I previously asked this on StackOverflow, but doesn't fit there and I was suggested to move it here.
I was thinking about using two seperate backend languages for seperating concerns in a project of mine. Another reason would be learning.
One backend would be a local windows service working with a special/proprietary interface in C#, another backend would be a webserver, which transforms UI interactions into the appropriate format for the local service.
I could obviously write both of those things in C# and it would be totally feasable, but I was looking for a reason to learn Go. However, I'd end up writing two seperate services in different languages, one for handling the webserver, another for handling the proprietary interface. In essence, those are two mini-projects which end up interacting with another.
I am unable to write the propriatary service in Go, because it's using a framework that's already written in C# and I'd have to rewrite said framework.
I thought it wouldn't cause much problems doing it this way for the sake of learning, because I'm seperating concerns in my point of view.
- One service only handles the webserver and is responsible for properly passing data to the internal service.
- The internal service only handles incoming data and does its proprietary thing.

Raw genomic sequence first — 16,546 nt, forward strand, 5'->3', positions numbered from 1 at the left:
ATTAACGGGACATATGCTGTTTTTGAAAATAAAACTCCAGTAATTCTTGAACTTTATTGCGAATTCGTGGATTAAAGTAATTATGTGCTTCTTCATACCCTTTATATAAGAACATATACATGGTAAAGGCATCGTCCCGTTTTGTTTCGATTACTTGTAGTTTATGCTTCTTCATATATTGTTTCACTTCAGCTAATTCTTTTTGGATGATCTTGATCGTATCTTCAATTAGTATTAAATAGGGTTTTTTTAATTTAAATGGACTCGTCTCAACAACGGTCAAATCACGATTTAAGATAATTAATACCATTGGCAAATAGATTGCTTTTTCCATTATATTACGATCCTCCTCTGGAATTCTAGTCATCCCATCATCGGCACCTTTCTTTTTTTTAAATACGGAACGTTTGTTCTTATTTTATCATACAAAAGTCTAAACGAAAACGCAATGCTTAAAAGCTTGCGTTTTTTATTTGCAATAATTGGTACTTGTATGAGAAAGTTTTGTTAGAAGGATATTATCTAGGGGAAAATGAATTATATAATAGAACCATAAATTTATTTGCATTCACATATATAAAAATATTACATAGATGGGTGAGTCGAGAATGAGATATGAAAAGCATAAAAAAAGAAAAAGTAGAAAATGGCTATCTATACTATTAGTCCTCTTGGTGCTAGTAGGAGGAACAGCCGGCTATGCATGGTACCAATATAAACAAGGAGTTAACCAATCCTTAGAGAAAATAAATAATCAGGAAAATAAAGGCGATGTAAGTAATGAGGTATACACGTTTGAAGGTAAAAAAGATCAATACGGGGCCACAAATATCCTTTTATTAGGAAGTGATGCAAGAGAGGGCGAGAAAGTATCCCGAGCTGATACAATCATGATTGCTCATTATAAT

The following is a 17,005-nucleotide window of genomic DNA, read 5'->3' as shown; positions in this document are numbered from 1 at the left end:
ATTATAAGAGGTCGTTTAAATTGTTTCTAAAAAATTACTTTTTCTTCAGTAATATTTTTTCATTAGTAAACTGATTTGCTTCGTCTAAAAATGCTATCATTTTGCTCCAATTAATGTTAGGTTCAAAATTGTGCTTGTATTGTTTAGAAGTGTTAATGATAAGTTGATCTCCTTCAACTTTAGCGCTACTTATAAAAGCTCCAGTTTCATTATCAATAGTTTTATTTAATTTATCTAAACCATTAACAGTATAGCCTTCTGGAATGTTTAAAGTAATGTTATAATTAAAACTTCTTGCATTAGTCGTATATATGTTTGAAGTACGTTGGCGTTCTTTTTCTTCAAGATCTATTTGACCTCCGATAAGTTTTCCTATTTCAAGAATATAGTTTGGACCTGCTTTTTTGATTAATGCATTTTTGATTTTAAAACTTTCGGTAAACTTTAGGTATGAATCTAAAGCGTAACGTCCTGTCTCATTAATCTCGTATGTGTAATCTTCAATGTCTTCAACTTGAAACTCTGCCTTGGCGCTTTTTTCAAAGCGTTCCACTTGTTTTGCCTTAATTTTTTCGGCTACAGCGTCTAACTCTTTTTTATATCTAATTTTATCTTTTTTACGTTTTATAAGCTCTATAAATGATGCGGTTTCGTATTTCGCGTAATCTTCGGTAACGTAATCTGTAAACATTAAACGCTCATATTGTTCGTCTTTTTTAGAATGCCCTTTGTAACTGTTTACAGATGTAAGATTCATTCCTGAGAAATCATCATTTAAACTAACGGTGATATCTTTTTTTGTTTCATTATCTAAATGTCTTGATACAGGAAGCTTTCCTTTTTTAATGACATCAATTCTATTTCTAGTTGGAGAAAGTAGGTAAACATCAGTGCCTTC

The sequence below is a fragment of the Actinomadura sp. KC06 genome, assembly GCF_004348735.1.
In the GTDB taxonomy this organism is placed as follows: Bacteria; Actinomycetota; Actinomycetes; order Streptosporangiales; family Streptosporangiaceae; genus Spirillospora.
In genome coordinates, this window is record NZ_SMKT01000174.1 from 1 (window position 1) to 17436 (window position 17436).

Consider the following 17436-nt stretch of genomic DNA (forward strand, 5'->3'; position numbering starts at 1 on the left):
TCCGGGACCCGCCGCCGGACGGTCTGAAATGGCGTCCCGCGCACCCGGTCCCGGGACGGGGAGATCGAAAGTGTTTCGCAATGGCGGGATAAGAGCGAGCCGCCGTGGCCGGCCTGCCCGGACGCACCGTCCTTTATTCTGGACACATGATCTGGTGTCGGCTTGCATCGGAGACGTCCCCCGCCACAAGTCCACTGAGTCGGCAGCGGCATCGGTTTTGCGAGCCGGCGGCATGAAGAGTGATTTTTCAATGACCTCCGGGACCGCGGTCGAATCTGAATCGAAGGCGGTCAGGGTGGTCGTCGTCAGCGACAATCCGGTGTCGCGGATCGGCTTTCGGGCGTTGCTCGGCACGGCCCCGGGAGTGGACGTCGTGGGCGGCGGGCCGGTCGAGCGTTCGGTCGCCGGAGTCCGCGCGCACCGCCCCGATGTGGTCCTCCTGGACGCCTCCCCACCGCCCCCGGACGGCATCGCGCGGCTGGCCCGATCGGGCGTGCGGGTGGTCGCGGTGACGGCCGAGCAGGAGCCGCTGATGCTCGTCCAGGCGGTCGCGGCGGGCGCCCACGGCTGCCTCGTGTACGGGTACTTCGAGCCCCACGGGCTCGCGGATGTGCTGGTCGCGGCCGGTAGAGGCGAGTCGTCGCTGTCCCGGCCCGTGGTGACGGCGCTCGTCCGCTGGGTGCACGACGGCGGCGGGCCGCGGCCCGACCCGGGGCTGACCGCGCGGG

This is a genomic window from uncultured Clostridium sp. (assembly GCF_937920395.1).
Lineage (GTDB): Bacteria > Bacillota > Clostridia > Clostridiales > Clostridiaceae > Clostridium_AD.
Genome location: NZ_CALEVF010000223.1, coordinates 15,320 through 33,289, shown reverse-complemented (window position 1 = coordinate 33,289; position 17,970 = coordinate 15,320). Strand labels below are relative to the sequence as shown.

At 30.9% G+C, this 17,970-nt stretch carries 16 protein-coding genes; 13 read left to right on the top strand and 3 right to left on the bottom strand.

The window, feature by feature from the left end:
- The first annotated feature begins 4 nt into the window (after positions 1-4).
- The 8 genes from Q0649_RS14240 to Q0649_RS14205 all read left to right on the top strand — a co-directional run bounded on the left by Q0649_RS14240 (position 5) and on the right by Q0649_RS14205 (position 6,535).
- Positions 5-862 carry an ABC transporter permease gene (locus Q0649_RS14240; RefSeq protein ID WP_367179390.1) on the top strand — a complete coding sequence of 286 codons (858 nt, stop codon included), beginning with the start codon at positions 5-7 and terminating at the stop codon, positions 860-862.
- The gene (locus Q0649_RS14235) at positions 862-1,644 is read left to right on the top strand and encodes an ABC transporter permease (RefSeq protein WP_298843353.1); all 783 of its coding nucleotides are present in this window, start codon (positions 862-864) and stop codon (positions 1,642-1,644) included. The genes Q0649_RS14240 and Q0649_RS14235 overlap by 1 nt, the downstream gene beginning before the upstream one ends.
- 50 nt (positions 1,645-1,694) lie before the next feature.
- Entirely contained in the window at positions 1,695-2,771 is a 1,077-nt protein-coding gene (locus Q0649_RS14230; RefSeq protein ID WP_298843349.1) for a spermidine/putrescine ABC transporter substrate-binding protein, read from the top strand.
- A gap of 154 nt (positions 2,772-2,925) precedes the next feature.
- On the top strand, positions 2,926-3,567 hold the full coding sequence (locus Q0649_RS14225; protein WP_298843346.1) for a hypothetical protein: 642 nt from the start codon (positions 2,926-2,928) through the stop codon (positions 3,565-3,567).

IMO, changes to the webserver are now independent to the proprietary local server, as long as the format of interaction doesn't change.
I was wondering, is this approach a good or applicable idea or am I making the project just worse than I am able to anticipate at the moment?
Obviously, the question is a bit subjective, but I don't have the experience to properly answer it, so I came here.
A few other questions I have:
- What kind of problems might I run into, using this approach?
- How can I evaluate the effectiveness of such an approach?
- What metrics can I look at, to form a decision?
The idea being: Using two different languages, where one would suffice for the task, for the sake of learning, but (kind of) also for the sake of seperating concerns.
Go has benefits in readability and simplicity, making the development of the webserver easier. C# simply is the language used in the propriatary framework I'm using, thus it is easier to write the internal service with it, because I can use the framework natively. If I were to use C# only, I'd be simply adding a webserver-service to the project which talks to the propriatary one.